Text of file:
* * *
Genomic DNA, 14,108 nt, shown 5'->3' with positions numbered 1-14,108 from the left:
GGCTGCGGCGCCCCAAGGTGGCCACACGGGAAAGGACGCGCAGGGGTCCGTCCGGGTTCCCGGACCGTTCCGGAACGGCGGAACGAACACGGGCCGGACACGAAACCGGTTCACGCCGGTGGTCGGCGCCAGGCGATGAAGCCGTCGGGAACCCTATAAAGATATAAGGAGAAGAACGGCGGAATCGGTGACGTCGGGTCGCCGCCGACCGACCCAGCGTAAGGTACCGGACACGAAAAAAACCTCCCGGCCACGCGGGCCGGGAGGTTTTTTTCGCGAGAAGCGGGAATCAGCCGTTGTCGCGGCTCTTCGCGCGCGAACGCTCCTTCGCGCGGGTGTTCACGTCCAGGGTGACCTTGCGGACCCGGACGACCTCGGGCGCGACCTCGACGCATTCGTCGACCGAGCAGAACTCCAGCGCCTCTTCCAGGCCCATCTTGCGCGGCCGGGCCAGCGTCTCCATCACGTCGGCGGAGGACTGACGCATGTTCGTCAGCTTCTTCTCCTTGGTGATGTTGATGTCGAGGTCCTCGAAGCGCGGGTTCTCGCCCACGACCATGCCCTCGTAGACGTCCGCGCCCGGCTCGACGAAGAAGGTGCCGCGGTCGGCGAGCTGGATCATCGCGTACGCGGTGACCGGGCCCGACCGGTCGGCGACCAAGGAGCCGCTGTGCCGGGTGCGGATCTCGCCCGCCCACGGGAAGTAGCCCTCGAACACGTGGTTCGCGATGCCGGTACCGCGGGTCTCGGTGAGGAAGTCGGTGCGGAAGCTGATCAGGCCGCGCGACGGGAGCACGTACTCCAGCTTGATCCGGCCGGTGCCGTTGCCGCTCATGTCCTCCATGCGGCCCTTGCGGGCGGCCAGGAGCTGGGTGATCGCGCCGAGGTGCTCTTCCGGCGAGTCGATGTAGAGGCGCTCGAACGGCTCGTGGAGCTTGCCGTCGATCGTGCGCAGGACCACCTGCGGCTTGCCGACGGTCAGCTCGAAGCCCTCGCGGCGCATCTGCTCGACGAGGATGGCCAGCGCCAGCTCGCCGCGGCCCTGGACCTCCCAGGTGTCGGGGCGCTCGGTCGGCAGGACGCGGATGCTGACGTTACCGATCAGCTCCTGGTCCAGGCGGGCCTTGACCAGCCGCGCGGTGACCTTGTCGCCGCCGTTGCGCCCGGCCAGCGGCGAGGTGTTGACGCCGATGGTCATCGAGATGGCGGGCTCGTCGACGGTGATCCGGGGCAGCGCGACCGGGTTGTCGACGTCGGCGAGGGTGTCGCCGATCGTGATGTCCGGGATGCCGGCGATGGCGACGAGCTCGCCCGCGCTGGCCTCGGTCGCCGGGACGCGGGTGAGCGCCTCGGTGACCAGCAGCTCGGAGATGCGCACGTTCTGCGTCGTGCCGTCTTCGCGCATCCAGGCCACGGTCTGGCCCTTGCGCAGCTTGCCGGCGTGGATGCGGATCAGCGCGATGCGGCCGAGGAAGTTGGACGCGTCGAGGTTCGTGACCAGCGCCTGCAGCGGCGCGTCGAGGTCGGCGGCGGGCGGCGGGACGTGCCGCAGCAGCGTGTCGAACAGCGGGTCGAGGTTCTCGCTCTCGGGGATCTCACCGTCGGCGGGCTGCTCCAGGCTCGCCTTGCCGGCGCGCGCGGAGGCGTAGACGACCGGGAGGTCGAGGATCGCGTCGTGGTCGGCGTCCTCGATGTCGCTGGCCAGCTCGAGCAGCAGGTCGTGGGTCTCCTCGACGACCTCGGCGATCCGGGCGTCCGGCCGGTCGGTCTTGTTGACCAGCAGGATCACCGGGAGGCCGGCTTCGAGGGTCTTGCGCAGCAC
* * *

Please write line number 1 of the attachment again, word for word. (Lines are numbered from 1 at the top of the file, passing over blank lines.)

Genomic DNA, 14,108 nt, shown 5'->3' with positions numbered 1-14,108 from the left: